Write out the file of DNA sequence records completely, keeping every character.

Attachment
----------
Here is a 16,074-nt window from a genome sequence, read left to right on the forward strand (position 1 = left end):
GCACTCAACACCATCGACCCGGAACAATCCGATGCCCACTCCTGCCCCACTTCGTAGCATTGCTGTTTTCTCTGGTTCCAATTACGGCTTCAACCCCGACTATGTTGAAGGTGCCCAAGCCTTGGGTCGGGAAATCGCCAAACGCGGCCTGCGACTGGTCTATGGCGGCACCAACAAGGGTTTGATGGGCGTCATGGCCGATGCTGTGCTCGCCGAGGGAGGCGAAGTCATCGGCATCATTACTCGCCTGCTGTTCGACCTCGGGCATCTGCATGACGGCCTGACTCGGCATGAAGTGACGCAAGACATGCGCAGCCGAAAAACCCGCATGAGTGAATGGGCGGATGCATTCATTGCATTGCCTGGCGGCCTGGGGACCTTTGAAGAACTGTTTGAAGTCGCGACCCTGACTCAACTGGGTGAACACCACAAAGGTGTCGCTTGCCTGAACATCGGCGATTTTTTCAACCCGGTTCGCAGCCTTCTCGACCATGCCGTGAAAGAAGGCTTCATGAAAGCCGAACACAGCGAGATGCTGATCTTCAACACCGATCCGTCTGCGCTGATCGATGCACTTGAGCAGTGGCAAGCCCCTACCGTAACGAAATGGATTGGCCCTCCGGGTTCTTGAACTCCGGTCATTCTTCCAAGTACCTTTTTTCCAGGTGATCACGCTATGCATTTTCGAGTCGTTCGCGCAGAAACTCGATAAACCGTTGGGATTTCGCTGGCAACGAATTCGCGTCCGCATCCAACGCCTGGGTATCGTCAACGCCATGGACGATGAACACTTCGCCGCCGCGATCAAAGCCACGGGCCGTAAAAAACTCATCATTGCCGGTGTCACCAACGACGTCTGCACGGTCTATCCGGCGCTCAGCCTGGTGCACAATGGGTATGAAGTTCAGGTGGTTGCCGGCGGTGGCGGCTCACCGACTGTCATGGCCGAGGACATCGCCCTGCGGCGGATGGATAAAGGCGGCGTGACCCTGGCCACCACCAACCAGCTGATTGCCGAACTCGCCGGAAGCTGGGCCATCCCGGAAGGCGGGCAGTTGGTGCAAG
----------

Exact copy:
Here is a 16,074-nt window from a genome sequence, read left to right on the forward strand (position 1 = left end):
GCACTCAACACCATCGACCCGGAACAATCCGATGCCCACTCCTGCCCCACTTCGTAGCATTGCTGTTTTCTCTGGTTCCAATTACGGCTTCAACCCCGACTATGTTGAAGGTGCCCAAGCCTTGGGTCGGGAAATCGCCAAACGCGGCCTGCGACTGGTCTATGGCGGCACCAACAAGGGTTTGATGGGCGTCATGGCCGATGCTGTGCTCGCCGAGGGAGGCGAAGTCATCGGCATCATTACTCGCCTGCTGTTCGACCTCGGGCATCTGCATGACGGCCTGACTCGGCATGAAGTGACGCAAGACATGCGCAGCCGAAAAACCCGCATGAGTGAATGGGCGGATGCATTCATTGCATTGCCTGGCGGCCTGGGGACCTTTGAAGAACTGTTTGAAGTCGCGACCCTGACTCAACTGGGTGAACACCACAAAGGTGTCGCTTGCCTGAACATCGGCGATTTTTTCAACCCGGTTCGCAGCCTTCTCGACCATGCCGTGAAAGAAGGCTTCATGAAAGCCGAACACAGCGAGATGCTGATCTTCAACACCGATCCGTCTGCGCTGATCGATGCACTTGAGCAGTGGCAAGCCCCTACCGTAACGAAATGGATTGGCCCTCCGGGTTCTTGAACTCCGGTCATTCTTCCAAGTACCTTTTTTCCAGGTGATCACGCTATGCATTTTCGAGTCGTTCGCGCAGAAACTCGATAAACCGTTGGGATTTCGCTGGCAACGAATTCGCGTCCGCATCCAACGCCTGGGTATCGTCAACGCCATGGACGATGAACACTTCGCCGCCGCGATCAAAGCCACGGGCCGTAAAAAACTCATCATTGCCGGTGTCACCAACGACGTCTGCACGGTCTATCCGGCGCTCAGCCTGGTGCACAATGGGTATGAAGTTCAGGTGGTTGCCGGCGGTGGCGGCTCACCGACTGTCATGGCCGAGGACATCGCCCTGCGGCGGATGGATAAAGGCGGCGTGACCCTGGCCACCACCAACCAGCTGATTGCCGAACTCGCCGGAAGCTGGGCCATCCCGGAAGGCGGGCAGTTGGTGCAAG